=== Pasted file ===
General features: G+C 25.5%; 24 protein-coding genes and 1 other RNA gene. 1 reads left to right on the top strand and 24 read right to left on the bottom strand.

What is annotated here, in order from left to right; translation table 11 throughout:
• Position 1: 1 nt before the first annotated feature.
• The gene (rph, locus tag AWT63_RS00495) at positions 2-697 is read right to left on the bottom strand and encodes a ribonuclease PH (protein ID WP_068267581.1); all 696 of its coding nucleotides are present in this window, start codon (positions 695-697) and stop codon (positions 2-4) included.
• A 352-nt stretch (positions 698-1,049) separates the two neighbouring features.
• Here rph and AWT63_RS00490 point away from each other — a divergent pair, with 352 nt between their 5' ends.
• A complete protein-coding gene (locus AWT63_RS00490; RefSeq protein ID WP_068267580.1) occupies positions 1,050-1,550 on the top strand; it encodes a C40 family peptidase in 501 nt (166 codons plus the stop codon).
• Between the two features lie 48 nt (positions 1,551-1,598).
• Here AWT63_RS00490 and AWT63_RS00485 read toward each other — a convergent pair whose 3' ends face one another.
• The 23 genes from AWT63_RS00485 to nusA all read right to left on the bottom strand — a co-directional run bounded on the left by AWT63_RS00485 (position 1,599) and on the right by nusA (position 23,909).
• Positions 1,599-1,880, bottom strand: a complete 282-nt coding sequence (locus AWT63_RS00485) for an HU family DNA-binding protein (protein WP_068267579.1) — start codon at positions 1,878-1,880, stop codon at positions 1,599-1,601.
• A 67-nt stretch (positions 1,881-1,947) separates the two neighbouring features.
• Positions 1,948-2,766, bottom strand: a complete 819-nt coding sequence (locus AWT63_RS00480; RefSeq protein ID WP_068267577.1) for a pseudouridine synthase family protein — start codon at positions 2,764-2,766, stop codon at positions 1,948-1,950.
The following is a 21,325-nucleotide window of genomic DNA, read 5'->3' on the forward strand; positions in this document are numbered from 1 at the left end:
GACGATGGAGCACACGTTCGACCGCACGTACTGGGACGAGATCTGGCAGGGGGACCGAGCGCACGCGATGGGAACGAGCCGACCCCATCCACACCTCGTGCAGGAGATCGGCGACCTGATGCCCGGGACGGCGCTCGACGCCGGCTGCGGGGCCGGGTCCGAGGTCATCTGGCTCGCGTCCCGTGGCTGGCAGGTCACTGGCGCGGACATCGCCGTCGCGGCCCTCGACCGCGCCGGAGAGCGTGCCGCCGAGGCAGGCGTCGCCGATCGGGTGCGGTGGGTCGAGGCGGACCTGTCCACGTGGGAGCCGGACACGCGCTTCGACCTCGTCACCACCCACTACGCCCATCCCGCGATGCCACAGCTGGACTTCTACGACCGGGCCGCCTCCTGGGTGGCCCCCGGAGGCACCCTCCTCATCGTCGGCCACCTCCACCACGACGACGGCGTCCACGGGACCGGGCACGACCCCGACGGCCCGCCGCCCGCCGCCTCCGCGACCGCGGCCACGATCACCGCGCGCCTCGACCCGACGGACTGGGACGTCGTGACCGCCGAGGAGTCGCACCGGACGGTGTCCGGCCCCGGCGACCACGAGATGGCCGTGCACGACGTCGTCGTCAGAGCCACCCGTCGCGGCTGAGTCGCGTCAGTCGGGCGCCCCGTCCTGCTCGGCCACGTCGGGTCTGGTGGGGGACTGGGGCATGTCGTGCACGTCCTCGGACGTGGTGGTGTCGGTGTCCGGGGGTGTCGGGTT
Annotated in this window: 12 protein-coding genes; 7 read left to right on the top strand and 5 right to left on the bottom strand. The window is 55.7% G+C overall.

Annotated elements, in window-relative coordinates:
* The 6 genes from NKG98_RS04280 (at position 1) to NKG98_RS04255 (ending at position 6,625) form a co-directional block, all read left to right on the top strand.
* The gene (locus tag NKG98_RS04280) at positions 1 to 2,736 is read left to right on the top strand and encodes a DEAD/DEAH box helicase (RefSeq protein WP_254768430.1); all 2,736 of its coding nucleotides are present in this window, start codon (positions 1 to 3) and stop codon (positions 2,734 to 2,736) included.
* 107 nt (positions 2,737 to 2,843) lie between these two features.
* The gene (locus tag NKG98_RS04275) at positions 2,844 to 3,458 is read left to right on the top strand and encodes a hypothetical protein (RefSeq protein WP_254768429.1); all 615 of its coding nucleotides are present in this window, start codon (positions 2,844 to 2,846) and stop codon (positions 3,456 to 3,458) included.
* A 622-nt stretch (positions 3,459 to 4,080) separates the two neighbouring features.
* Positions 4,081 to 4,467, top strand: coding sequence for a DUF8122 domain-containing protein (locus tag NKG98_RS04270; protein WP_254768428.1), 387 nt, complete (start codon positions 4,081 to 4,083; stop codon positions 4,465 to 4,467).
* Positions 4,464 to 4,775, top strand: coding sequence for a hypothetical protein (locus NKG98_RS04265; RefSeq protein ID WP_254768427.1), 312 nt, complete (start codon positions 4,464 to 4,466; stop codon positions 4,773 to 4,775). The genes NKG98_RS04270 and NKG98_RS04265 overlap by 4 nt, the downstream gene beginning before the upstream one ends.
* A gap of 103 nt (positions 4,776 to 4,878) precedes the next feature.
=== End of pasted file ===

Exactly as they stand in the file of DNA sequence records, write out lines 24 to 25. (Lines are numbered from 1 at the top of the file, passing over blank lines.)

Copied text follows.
* Positions 4,464 to 4,775, top strand: coding sequence for a hypothetical protein (locus NKG98_RS04265; RefSeq protein ID WP_254768427.1), 312 nt, complete (start codon positions 4,464 to 4,466; stop codon positions 4,773 to 4,775). The genes NKG98_RS04270 and NKG98_RS04265 overlap by 4 nt, the downstream gene beginning before the upstream one ends.
* A gap of 103 nt (positions 4,776 to 4,878) precedes the next feature.